The agreement reaffirmed its commitment to “mutual respect, civil rights and religious freedoms for all in the community.” The multi-party agreement recognised “the importance of respect, understanding and tolerance with regard to linguistic diversity”, in particular with regard to the Irish language, the Ulster Scots and the languages of other ethnic minorities in Northern Ireland, “all of which are part of the cultural richness of the island of Ireland”. These institutional arrangements, which have been established in these three areas, are defined in the agreement as “interdependent and interdependent”. In particular, it is found that the functioning of the Northern Ireland Assembly and the North-South Council of Ministers is “so closely linked that the success of the other depends on the success of the other”, and participation in the North-South Council of Ministers is “one of the essential tasks related to the relevant posts in [Northern Ireland and the Republic of Ireland]”. The Anglo-Irish Agreement is an agreement between the British and Irish governments. The agreement is promised to the various institutions defined in the multi-party agreement. It also sets out the agreed position of the two governments on the current and future status of Northern Ireland. Both views were recognized as legitimate. For the first time, the Irish Government has accepted, in a binding international agreement, that Northern Ireland should be part of the United Kingdom.  The Irish Constitution has also been amended to implicitly recognise Northern Ireland as part of the sovereign territory of the United Kingdom, provided that a majority of the population of the island`s two jurisdictions accepts a united Ireland.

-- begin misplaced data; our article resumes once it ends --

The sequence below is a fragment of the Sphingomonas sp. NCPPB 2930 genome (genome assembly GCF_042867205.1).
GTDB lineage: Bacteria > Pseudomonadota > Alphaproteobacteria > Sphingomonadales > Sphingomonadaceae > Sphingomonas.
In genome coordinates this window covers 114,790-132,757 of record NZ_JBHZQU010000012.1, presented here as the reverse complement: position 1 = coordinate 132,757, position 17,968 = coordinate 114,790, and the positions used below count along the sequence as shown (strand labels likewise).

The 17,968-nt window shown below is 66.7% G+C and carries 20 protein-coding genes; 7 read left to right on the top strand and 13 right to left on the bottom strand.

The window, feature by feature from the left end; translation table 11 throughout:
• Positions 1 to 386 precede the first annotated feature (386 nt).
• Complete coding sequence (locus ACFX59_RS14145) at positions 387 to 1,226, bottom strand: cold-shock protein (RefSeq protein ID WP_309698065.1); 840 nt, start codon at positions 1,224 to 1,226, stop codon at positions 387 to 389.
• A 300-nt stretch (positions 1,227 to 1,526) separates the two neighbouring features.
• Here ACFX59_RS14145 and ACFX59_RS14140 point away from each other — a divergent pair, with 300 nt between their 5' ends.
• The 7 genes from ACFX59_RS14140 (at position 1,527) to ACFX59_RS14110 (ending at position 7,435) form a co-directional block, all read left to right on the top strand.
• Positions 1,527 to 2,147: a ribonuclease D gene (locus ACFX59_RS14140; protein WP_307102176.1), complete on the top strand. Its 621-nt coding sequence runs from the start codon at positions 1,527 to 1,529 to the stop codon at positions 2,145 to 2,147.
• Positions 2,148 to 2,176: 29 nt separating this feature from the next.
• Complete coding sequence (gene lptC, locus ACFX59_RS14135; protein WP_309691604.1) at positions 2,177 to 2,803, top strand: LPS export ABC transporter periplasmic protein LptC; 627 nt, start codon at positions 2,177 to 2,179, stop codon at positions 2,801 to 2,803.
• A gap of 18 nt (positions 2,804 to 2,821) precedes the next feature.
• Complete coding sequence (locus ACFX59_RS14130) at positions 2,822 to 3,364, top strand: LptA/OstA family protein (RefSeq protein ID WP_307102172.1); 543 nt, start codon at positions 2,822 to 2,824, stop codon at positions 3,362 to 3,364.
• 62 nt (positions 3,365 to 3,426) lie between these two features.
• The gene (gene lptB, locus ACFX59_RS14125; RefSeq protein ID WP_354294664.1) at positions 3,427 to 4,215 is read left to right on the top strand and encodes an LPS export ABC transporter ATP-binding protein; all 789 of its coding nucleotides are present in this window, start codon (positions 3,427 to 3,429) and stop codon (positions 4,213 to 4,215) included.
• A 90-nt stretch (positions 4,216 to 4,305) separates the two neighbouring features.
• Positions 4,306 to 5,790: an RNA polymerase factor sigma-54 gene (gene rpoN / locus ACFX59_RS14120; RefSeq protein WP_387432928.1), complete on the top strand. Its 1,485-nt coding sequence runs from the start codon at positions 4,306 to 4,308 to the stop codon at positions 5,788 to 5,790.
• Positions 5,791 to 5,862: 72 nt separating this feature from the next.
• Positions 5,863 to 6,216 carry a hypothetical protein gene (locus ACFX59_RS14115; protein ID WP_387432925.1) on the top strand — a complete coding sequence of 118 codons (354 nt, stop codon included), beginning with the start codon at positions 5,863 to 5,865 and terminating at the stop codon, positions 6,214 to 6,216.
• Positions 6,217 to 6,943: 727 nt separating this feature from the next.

On the other hand, the language of the agreement reflects a change in the legal emphasis placed by the United Kingdom from one for the Union to another for a united Ireland.  The agreement therefore left the question of future sovereignty over Northern Ireland indefinitely.  As part of the agreement, it was proposed to build on the existing Anglo-Irish interparliamentary body. Prior to the agreement, the body was composed only of parliamentarians from the British and Irish parliaments. In 2001, as proposed in the agreement, it was expanded to include parliamentarians from all members of the Anglo-Irish Council. . . .